Learning Rate Finder

For training deep neural networks, selecting a good learning rate is essential for both better performance and faster convergence. Even optimizers such as Adam that are self-adjusting the learning rate can benefit from more optimal choices.

To reduce the amount of guesswork concerning choosing a good initial learning rate, a learning rate finder can be used. As described in this paper a learning rate finder does a small run where the learning rate is increased after each processed batch and the corresponding loss is logged. The result of this is a lr vs. loss plot that can be used as guidance for choosing a optimal initial lr.


For the moment, this feature only works with models having a single optimizer. LR support for DDP is not implemented yet, it is comming soon.

Using Lightning’s built-in LR finder

In the most basic use case, this feature can be enabled during trainer construction with Trainer(auto_lr_find=True). When .fit(model) is called, the LR finder will automatically run before any training is done. The lr that is found and used will be written to the console and logged together with all other hyperparameters of the model.

# default: no automatic learning rate finder
trainer = Trainer(auto_lr_find=False)

This flag sets your learning rate which can be accessed via or self.learning_rate.

class LitModel(LightningModule):

    def __init__(self, learning_rate):
        self.learning_rate = learning_rate

    def configure_optimizers(self):
        return Adam(self.parameters(), lr=( or self.learning_rate))

# finds learning rate automatically
# sets or hparams.learning_rate to that learning rate
trainer = Trainer(auto_lr_find=True)

To use an arbitrary value set it as auto_lr_find

# to set to your own hparams.my_value
trainer = Trainer(auto_lr_find='my_value')

Under the hood, when you call fit it runs the learning rate finder before actually calling fit.

# when you call .fit() this happens
# 1. find learning rate
# 2. actually run fit

If you want to inspect the results of the learning rate finder before doing any actual training or just play around with the parameters of the algorithm, this can be done by invoking the lr_find method of the trainer. A typical example of this would look like

model = MyModelClass(hparams)
trainer = Trainer()

# Run learning rate finder
lr_finder = trainer.lr_find(model)

# Results can be found in

# Plot with
fig = lr_finder.plot(suggest=True)

# Pick point based on plot, or get suggestion
new_lr = lr_finder.suggestion()

# update hparams of the model = new_lr

# Fit model

The figure produced by lr_finder.plot() should look something like the figure below. It is recommended to not pick the learning rate that achives the lowest loss, but instead something in the middle of the sharpest downward slope (red point). This is the point returned py lr_finder.suggestion().


The parameters of the algorithm can be seen below.

class pytorch_lightning.trainer.lr_finder.TrainerLRFinderMixin[source]

Bases: abc.ABC


Call lr finder internally during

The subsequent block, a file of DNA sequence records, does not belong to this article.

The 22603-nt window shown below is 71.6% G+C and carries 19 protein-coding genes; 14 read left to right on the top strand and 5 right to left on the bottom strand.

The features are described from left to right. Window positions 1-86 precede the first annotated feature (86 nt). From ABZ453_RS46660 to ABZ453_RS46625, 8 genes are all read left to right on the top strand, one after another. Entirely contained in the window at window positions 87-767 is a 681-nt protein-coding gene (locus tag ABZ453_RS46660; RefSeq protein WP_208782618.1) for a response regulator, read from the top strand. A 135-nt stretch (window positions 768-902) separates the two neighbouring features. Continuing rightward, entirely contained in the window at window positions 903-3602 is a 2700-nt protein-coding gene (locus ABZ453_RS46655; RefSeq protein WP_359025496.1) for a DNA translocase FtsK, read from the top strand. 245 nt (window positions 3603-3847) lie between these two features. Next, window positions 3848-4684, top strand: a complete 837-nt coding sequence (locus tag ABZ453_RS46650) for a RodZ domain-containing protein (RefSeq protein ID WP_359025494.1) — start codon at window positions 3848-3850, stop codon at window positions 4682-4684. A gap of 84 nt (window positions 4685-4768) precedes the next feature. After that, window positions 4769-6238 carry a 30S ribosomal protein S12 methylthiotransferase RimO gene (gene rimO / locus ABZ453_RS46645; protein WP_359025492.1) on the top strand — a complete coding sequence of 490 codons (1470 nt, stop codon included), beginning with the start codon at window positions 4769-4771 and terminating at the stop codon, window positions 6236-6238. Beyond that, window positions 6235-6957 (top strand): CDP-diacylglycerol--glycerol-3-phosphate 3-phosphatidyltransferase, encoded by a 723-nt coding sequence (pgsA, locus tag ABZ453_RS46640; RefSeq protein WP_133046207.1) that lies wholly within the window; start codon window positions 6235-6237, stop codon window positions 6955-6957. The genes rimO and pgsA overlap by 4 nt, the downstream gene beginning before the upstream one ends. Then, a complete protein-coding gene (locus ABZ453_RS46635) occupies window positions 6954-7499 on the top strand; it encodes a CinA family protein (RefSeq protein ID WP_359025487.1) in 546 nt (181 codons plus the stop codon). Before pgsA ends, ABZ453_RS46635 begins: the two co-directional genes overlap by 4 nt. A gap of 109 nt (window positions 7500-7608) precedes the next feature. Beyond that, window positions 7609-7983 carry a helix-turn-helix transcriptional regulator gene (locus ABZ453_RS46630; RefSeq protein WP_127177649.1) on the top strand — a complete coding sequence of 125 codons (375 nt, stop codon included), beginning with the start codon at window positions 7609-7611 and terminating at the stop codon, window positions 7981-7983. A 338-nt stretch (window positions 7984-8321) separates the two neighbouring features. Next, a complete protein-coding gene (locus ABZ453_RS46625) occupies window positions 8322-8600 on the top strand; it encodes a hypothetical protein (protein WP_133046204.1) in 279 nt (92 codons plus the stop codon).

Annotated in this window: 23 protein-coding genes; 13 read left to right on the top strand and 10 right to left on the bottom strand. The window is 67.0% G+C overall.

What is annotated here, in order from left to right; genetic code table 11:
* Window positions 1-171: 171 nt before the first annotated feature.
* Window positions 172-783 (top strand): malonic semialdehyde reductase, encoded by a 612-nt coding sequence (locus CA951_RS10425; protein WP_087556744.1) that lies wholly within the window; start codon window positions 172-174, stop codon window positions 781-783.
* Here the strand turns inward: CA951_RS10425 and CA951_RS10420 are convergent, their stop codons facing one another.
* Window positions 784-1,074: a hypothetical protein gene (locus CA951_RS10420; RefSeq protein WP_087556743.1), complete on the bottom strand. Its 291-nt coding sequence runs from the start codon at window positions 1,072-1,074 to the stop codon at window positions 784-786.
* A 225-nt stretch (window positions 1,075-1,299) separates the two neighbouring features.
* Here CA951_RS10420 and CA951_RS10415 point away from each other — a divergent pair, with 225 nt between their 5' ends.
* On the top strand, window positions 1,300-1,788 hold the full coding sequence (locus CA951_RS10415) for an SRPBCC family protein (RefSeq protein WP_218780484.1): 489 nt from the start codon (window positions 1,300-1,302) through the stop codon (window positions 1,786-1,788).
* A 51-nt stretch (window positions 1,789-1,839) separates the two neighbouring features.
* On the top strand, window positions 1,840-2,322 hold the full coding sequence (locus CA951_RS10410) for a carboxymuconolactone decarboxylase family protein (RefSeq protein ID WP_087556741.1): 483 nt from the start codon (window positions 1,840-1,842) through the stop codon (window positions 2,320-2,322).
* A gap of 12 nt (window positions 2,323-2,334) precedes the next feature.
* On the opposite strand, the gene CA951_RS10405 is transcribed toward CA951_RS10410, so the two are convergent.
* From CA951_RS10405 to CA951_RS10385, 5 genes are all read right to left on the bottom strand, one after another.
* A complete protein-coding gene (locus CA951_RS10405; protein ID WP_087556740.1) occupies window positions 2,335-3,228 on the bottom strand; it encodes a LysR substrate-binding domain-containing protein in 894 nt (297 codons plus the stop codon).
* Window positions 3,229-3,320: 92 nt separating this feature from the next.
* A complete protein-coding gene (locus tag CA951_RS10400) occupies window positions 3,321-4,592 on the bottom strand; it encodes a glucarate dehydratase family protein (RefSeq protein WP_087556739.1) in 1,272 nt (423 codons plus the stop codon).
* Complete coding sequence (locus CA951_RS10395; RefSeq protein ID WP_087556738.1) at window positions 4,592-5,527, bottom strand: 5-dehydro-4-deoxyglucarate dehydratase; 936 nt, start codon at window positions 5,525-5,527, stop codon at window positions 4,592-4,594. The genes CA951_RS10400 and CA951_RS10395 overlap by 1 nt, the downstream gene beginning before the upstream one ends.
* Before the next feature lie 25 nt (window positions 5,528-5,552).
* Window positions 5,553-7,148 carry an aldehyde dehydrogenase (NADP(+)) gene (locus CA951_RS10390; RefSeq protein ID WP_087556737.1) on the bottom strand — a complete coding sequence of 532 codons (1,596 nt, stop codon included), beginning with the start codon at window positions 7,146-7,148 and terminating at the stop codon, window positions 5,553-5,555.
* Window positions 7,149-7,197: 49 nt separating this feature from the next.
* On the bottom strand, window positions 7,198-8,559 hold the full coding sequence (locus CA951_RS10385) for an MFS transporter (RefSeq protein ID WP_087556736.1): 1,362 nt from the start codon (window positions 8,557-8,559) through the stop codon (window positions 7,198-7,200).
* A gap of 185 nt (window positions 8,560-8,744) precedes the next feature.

abstract fit(*args)[source]

Warning: this is just empty shell for code implemented in other class.

abstract init_optimizers(*args)[source]

Warning: this is just empty shell for code implemented in other class.

Return type

Tuple[List, List, List]

lr_find(model, train_dataloader=None, val_dataloaders=None, min_lr=1e-08, max_lr=1, num_training=100, mode='exponential', early_stop_threshold=4.0, num_accumulation_steps=None)[source]

lr_find enables the user to do a range test of good initial learning rates, to reduce the amount of guesswork in picking a good starting learning rate.

  • model (LightningModule) – Model to do range testing for

  • train_dataloader (Optional[DataLoader]) – A PyTorch DataLoader with training samples. If the model has a predefined train_dataloader method this will be skipped.

  • min_lr (float) – minimum learning rate to investigate

  • max_lr (float) – maximum learning rate to investigate

  • num_training (int) – number of learning rates to test

  • mode (str) – search strategy, either ‘linear’ or ‘exponential’. If set to ‘linear’ the learning rate will be searched by linearly increasing after each batch. If set to ‘exponential’, will increase learning rate exponentially.

  • early_stop_threshold (float) – threshold for stopping the search. If the loss at any point is larger than early_stop_threshold*best_loss then the search is stopped. To disable, set to None.

  • num_accumulation_steps – deprepecated, number of batches to calculate loss over. Set trainer argument accumulate_grad_batches instead.


# Setup model and trainer
model = MyModelClass(hparams)
trainer = pl.Trainer()

# Run lr finder
lr_finder = trainer.lr_find(model, ...)

# Inspect results
fig = lr_finder.plot();
suggested_lr = lr_finder.suggestion()

# Overwrite lr and create new model = suggested_lr
model = MyModelClass(hparams)

# Ready to train with new learning rate
abstract restore(*args)[source]

Warning: this is just empty shell for code implemented in other class.

abstract save_checkpoint(*args)[source]

Warning: this is just empty shell for code implemented in other class.

Read the Docs v: 0.8.1
On Read the Docs
Project Home

Free document hosting provided by Read the Docs.